The RTR [Rubber Tramp Rendezvous]: Just another white male space fueled by capitalism? #VanDwelling

I don’t want to really inaugurate myself into the van dwelling life with criticisms. If you’ve followed my recent frustrations, then you’ll know that sadly I still don’t even have a van yet, so I’m technically not a van dweller. But out of the zillion and one videos I’ve been watching with the hopes of preparing myself for this lifestyle, you have to know I’ve come across the Rubber Tramp Rendezvous, the RTR.

I had no idea what the RTR was. But all of a sudden, it seemed like out of nowhere I started seeing countless YouTube videos and Facebook posts from folks talking about it, asking who’s going, where they’re coming from, how long it’ll take them to get there, do they have room for a spare person to camp. A bit of interrogation and I found out it’s an annual convention of van dwellers who meet up together and do things that van dwellers do. A lot of interrogation and I found out that the founder created the RTR in his own words as ‘a support system for people who need help now.’ This help involves practicality — like how to stay warm in cold weather, solar energy, how to go to the bathroom in a car, and more — all of which I’ve even benefited from from hearing him talk about. The help, he says, is for folks who are living in their vehicles, largely by circumstance. In his words he spoke of those who’ve fallen on hard times, been evicted, or otherwise are subjects of social inequality and are forced into the lifestyle, and not because they want to. It was created with a sense of urgency.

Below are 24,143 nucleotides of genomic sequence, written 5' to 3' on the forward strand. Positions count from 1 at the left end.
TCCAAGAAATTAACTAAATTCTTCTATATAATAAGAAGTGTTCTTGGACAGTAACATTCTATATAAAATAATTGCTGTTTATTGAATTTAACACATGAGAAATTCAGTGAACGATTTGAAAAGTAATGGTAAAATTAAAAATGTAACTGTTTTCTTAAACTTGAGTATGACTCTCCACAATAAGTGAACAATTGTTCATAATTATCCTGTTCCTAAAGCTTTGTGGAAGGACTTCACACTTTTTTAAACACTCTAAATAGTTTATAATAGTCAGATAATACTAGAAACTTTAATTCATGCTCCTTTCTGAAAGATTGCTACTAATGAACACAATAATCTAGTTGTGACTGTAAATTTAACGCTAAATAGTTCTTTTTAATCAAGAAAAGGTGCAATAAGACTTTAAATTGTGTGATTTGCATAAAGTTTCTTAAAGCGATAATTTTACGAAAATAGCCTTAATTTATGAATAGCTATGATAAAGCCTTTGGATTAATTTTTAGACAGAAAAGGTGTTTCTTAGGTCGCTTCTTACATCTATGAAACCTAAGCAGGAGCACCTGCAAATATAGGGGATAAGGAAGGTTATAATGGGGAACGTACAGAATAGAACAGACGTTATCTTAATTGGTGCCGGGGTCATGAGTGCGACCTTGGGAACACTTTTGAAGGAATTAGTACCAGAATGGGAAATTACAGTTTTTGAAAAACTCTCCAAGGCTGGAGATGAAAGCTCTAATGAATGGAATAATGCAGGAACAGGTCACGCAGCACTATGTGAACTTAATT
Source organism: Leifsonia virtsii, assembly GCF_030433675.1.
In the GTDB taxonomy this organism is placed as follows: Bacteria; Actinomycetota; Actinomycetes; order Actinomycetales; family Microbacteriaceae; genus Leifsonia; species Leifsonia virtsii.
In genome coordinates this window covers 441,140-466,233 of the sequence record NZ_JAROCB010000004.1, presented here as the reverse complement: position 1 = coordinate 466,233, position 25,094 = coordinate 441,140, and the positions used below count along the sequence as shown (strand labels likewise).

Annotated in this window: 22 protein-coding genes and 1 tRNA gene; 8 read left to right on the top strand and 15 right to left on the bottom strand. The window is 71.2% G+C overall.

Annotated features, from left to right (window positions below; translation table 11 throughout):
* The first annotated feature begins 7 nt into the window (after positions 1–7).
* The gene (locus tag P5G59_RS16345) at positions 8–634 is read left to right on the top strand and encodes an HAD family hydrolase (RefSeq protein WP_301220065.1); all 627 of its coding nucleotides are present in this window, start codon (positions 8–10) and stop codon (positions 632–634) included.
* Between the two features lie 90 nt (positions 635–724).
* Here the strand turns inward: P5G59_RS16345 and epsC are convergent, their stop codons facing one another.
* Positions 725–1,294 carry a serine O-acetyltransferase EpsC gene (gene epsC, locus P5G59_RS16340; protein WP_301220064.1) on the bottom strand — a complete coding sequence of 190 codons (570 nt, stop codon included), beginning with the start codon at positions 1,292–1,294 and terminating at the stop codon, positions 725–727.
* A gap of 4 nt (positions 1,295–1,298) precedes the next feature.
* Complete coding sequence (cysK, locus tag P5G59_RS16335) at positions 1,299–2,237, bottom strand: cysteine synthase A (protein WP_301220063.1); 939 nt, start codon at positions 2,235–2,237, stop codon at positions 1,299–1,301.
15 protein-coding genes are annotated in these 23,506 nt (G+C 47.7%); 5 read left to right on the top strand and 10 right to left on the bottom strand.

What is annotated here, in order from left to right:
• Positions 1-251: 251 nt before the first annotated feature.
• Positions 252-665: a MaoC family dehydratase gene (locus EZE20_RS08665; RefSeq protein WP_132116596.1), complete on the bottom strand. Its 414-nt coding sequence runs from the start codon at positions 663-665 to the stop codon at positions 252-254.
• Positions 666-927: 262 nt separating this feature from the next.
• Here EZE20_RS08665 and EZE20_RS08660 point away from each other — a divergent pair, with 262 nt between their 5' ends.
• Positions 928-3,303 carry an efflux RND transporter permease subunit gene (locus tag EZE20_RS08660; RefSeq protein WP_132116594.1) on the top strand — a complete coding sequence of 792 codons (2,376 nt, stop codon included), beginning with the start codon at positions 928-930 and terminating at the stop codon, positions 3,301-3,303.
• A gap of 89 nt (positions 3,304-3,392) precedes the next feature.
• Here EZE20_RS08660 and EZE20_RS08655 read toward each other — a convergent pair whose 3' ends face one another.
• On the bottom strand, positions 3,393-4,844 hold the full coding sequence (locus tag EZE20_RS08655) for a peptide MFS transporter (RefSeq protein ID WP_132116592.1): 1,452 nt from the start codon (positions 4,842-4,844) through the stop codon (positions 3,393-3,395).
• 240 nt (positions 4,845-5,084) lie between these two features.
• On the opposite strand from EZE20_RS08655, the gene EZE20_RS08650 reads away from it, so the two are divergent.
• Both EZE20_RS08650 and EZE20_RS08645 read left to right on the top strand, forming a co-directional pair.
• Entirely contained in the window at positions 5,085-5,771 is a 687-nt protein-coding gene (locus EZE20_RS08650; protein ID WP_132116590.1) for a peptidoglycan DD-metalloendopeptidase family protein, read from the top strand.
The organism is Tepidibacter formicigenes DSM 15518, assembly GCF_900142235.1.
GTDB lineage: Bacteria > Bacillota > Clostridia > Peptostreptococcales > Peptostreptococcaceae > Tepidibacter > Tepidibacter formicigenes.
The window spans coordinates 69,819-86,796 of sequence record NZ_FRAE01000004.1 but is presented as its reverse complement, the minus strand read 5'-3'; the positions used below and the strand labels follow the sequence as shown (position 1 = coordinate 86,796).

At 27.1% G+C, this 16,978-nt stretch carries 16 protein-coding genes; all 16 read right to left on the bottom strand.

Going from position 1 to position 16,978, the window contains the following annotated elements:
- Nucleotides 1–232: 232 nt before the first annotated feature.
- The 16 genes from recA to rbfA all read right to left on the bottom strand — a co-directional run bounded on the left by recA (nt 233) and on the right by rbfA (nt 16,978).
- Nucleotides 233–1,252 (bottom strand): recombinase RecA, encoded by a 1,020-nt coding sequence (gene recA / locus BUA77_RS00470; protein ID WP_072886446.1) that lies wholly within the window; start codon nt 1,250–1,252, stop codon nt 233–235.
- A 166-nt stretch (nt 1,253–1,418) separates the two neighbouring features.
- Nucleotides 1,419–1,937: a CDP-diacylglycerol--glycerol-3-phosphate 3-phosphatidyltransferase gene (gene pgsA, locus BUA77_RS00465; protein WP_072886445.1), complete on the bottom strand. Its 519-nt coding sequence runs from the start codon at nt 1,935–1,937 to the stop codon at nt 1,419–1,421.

I thought it sounded respectable, even commendable. But I also learned there have been heavy criticisms of this event. I myself have to admit that I learned that he and he alone wants to benefit from the flow of cash that is the convention, which seems to negate the help that others need. Another comment from a YouTuber said she heard it’s full of white supremacists, but someone refuted that. Still, I’m interested in a more critical analysis.

The RTR is a free gathering. No one is charged for attending, and it apparently draws a few thousand people, vastly up from its inception of 45 attendees of the days-long event.

I came across a lady who was explaining that the rules are strict — that no one is allowed to film at the convention, because it will divert from his corporation and take away from his earnings. In fact, someone got reprimanded for trying to capture footage with a drone. Folks have criticized all this: I’m not the first one to have this conversation.